On September 10, 2014 the final chapter of Boo’s story came to a close.
It is hard to write of something so painful as the loss of a beloved pet but the loss of Boo is not my own and that requires me to share his passing with all the people his spirit has touched. More than ten years of visiting children, seniors, adults with developmental disabilities and others makes it hard to count how many people loved him, but I know it was probably thousands.
Developmentally disabled with poor eyesight and an awkward gait, Boo was a trooper who was always game for a visit with anyone even in later years with his eyesight completely gone and arthritis making his bearing even more ungainly. Having overcome remarkable odds to be a therapy dog, Boo won the hearts of the people who knew him personally and those who read his story in A Dog Named Boo here and around the world. His fan club ranges from Russia, to South America, to Britain and back home. Boo was the clumsy black and white rescue dog who never wanted anything other than to say hello to and be loved by everyone he met (with some great butt scratches along the way) while reaching across physical limitations and political boundaries.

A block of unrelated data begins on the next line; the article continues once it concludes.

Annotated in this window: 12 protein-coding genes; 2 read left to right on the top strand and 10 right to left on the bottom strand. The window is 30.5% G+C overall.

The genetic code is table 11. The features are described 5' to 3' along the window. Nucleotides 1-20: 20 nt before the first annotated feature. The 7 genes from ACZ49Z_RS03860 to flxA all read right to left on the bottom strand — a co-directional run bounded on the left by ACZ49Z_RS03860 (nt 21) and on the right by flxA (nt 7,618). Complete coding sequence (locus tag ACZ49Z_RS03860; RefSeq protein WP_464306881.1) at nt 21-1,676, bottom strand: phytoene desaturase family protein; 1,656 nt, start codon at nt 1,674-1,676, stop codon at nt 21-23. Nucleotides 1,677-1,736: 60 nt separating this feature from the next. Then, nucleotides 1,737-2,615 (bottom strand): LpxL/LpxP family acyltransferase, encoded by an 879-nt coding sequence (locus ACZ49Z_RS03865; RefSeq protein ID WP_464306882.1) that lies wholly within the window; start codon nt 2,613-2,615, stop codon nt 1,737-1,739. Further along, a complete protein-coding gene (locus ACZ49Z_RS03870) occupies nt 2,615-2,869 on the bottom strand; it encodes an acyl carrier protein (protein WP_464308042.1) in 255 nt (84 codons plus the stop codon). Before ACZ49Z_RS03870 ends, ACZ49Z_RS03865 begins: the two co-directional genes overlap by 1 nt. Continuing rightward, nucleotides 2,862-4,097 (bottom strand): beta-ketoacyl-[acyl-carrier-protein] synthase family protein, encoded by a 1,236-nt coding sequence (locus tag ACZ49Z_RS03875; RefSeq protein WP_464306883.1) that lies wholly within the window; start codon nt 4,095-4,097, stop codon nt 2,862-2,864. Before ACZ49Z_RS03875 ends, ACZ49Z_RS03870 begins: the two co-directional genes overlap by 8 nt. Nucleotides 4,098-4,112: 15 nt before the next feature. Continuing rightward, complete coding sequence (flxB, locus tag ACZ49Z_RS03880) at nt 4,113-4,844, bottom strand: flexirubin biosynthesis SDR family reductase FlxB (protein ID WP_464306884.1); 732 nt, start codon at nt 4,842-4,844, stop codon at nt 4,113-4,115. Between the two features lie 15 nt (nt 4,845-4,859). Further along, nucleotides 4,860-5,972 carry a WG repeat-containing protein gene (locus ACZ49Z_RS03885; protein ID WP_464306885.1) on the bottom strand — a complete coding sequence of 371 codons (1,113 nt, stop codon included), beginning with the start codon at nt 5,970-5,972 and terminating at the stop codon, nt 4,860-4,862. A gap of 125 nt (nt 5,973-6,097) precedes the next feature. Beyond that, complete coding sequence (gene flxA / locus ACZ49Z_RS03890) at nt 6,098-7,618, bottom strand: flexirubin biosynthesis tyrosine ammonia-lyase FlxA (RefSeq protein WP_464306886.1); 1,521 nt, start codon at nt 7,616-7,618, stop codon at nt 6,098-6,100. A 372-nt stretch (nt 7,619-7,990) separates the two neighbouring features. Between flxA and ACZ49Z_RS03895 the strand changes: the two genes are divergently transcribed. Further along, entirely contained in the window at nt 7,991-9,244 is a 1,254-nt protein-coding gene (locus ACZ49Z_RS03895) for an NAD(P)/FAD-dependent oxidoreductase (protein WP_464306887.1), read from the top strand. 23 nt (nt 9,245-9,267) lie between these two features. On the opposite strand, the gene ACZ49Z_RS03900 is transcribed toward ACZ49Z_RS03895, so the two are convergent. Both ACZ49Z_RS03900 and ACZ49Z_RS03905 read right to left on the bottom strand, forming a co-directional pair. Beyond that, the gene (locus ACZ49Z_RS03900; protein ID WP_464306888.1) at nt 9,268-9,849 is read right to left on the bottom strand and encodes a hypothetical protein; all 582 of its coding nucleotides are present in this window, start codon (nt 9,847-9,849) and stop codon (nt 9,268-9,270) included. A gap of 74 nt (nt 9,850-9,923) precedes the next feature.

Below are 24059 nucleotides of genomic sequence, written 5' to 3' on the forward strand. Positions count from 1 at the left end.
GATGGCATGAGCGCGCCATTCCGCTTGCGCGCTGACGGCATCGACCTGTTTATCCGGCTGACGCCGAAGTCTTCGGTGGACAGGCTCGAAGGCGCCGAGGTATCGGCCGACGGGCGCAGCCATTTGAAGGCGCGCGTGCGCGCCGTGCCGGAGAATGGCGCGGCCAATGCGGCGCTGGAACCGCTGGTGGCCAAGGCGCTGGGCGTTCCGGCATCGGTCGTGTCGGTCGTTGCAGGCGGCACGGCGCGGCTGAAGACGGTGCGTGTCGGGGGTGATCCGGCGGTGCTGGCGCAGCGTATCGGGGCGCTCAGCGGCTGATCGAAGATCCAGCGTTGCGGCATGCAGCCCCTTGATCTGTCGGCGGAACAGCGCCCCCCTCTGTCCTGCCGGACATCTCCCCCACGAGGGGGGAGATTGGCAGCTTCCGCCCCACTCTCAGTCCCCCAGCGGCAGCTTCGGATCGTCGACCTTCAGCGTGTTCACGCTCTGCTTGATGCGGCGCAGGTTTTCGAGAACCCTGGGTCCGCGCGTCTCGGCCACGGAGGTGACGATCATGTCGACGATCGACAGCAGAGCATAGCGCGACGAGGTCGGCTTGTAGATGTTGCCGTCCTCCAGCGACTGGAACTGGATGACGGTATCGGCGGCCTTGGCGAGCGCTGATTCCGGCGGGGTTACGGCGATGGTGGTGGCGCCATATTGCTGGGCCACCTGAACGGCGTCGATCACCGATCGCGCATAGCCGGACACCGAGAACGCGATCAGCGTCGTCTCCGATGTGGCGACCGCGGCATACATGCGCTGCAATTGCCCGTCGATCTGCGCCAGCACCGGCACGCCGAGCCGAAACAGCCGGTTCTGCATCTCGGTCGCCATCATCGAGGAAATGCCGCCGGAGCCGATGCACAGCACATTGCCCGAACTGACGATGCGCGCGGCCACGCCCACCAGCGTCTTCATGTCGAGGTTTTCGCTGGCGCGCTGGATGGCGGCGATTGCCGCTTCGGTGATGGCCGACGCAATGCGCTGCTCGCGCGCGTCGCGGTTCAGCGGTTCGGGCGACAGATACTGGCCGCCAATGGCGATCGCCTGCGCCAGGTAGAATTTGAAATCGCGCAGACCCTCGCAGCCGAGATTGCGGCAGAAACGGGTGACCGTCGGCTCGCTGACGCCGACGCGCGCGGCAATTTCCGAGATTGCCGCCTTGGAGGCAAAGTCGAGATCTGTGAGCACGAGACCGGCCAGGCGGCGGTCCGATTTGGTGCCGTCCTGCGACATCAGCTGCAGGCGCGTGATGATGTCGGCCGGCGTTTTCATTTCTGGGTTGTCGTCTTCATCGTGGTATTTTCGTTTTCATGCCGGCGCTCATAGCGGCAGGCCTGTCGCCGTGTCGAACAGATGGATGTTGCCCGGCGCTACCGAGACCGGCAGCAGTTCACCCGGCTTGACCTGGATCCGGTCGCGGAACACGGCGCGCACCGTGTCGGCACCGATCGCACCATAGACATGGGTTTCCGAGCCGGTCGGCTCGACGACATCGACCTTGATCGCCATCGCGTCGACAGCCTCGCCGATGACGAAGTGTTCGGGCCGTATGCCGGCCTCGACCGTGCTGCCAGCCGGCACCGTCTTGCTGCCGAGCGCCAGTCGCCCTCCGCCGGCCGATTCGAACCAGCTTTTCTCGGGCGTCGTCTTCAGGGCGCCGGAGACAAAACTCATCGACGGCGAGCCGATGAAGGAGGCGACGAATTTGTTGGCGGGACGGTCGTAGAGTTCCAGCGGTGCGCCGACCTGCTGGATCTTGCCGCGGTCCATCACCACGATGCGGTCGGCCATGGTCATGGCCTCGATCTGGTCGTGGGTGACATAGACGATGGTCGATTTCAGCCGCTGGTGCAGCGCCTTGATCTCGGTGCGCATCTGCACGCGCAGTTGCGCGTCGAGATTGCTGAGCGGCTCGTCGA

In both life and in death he teaches us that we are all better when we move through our days with patience, persistence and the understanding that perfect is not all it is cracked up to be—because sometimes it is in our imperfections where our greatest strengths lie.
In his work he brought joy to thousands, speech to Marc and Sister Jean, an understanding to my husband and me that we could be a family, and on the morning he left us he brought us one more gift. As our two-year-old son (who still only has only two or three reliable words and has yet to refer to anyone by name) brought all the pepperonis from his pizza-puzzle toy to Boo, who was resting on his big comfy chair, he pointed to Boo and said, “Boo” each time he tried to encourage Boo to eat the wooden pepperoni.
With this final act we knew Boo had made his mark on the little boy he had waited so long to have in his life and his job was done—he could rest without pain for the first time in a long time.